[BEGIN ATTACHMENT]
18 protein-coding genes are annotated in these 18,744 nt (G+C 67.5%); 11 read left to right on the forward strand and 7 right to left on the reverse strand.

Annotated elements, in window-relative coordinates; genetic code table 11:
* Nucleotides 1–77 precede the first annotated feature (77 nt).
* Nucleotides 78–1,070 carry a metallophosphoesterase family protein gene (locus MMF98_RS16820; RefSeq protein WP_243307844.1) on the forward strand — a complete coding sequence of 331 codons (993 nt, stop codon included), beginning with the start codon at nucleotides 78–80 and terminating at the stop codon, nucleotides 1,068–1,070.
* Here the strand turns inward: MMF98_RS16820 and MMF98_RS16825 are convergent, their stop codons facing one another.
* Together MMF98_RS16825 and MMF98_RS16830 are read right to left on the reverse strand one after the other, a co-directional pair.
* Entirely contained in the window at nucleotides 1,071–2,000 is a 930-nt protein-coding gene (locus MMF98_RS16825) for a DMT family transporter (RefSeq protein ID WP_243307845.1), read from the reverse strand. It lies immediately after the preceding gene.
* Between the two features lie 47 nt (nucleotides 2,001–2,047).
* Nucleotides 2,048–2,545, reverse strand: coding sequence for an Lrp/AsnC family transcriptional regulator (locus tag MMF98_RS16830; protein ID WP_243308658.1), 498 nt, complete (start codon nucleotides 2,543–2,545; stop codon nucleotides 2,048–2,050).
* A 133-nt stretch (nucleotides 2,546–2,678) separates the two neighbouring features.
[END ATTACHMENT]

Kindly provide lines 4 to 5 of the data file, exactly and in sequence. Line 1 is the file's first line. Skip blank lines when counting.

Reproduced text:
* Nucleotides 78–1,070 carry a metallophosphoesterase family protein gene (locus MMF98_RS16820; RefSeq protein WP_243307844.1) on the forward strand — a complete coding sequence of 331 codons (993 nt, stop codon included), beginning with the start codon at nucleotides 78–80 and terminating at the stop codon, nucleotides 1,068–1,070.
* Here the strand turns inward: MMF98_RS16820 and MMF98_RS16825 are convergent, their stop codons facing one another.